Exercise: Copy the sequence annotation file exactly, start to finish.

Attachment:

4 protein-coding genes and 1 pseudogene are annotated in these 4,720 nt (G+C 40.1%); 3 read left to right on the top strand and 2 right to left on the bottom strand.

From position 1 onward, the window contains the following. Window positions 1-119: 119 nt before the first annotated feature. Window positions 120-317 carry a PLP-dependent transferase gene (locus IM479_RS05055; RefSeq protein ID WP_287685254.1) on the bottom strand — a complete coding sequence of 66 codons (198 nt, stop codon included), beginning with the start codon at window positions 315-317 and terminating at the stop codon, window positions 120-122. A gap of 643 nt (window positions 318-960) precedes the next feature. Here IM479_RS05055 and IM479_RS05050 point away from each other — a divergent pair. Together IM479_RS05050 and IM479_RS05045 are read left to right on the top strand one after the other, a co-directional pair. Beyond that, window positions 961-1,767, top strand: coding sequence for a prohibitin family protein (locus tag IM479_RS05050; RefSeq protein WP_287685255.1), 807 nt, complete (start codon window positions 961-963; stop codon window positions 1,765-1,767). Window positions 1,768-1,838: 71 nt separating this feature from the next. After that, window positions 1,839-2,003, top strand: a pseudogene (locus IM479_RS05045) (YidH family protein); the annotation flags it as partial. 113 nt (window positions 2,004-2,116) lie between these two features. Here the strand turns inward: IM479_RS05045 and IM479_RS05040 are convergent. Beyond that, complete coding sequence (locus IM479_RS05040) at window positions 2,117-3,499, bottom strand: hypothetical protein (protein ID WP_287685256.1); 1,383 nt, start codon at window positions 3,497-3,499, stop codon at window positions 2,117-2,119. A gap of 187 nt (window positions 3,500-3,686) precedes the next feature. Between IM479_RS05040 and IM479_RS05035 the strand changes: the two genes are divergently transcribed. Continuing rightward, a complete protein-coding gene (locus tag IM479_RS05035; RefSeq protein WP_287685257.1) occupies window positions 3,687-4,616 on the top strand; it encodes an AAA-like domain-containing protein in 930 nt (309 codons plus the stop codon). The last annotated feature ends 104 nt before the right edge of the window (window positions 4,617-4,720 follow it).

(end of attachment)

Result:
4 protein-coding genes and 1 pseudogene are annotated in these 4,720 nt (G+C 40.1%); 3 read left to right on the top strand and 2 right to left on the bottom strand.

From position 1 onward, the window contains the following. Window positions 1-119: 119 nt before the first annotated feature. Window positions 120-317 carry a PLP-dependent transferase gene (locus IM479_RS05055; RefSeq protein ID WP_287685254.1) on the bottom strand — a complete coding sequence of 66 codons (198 nt, stop codon included), beginning with the start codon at window positions 315-317 and terminating at the stop codon, window positions 120-122. A gap of 643 nt (window positions 318-960) precedes the next feature. Here IM479_RS05055 and IM479_RS05050 point away from each other — a divergent pair. Together IM479_RS05050 and IM479_RS05045 are read left to right on the top strand one after the other, a co-directional pair. Beyond that, window positions 961-1,767, top strand: coding sequence for a prohibitin family protein (locus tag IM479_RS05050; RefSeq protein WP_287685255.1), 807 nt, complete (start codon window positions 961-963; stop codon window positions 1,765-1,767). Window positions 1,768-1,838: 71 nt separating this feature from the next. After that, window positions 1,839-2,003, top strand: a pseudogene (locus IM479_RS05045) (YidH family protein); the annotation flags it as partial. 113 nt (window positions 2,004-2,116) lie between these two features. Here the strand turns inward: IM479_RS05045 and IM479_RS05040 are convergent. Beyond that, complete coding sequence (locus IM479_RS05040) at window positions 2,117-3,499, bottom strand: hypothetical protein (protein ID WP_287685256.1); 1,383 nt, start codon at window positions 3,497-3,499, stop codon at window positions 2,117-2,119. A gap of 187 nt (window positions 3,500-3,686) precedes the next feature. Between IM479_RS05040 and IM479_RS05035 the strand changes: the two genes are divergently transcribed. Continuing rightward, a complete protein-coding gene (locus tag IM479_RS05035; RefSeq protein WP_287685257.1) occupies window positions 3,687-4,616 on the top strand; it encodes an AAA-like domain-containing protein in 930 nt (309 codons plus the stop codon). The last annotated feature ends 104 nt before the right edge of the window (window positions 4,617-4,720 follow it).